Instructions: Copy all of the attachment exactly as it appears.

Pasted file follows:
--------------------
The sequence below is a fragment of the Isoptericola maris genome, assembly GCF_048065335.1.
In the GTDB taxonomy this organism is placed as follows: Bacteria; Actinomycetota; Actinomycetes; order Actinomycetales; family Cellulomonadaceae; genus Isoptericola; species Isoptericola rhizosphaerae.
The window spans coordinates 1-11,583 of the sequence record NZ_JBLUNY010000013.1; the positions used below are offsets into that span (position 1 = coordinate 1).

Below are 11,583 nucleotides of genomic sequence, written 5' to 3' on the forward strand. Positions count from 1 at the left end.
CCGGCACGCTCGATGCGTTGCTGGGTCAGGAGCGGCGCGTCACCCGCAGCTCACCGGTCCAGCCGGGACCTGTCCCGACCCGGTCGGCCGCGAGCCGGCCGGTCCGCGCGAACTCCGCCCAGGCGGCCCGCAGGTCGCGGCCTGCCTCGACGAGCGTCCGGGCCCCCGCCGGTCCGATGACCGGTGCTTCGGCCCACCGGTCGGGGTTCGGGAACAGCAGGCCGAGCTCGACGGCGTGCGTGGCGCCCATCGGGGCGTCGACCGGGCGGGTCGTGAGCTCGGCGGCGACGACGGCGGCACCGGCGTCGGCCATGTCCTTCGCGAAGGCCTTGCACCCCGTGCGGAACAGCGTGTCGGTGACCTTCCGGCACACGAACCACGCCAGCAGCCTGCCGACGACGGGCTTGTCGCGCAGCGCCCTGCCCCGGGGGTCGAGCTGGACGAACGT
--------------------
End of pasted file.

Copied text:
The sequence below is a fragment of the Isoptericola maris genome, assembly GCF_048065335.1.
In the GTDB taxonomy this organism is placed as follows: Bacteria; Actinomycetota; Actinomycetes; order Actinomycetales; family Cellulomonadaceae; genus Isoptericola; species Isoptericola rhizosphaerae.
The window spans coordinates 1-11,583 of the sequence record NZ_JBLUNY010000013.1; the positions used below are offsets into that span (position 1 = coordinate 1).

Below are 11,583 nucleotides of genomic sequence, written 5' to 3' on the forward strand. Positions count from 1 at the left end.
CCGGCACGCTCGATGCGTTGCTGGGTCAGGAGCGGCGCGTCACCCGCAGCTCACCGGTCCAGCCGGGACCTGTCCCGACCCGGTCGGCCGCGAGCCGGCCGGTCCGCGCGAACTCCGCCCAGGCGGCCCGCAGGTCGCGGCCTGCCTCGACGAGCGTCCGGGCCCCCGCCGGTCCGATGACCGGTGCTTCGGCCCACCGGTCGGGGTTCGGGAACAGCAGGCCGAGCTCGACGGCGTGCGTGGCGCCCATCGGGGCGTCGACCGGGCGGGTCGTGAGCTCGGCGGCGACGACGGCGGCACCGGCGTCGGCCATGTCCTTCGCGAAGGCCTTGCACCCCGTGCGGAACAGCGTGTCGGTGACCTTCCGGCACACGAACCACGCCAGCAGCCTGCCGACGACGGGCTTGTCGCGCAGCGCCCTGCCCCGGGGGTCGAGCTGGACGAACGT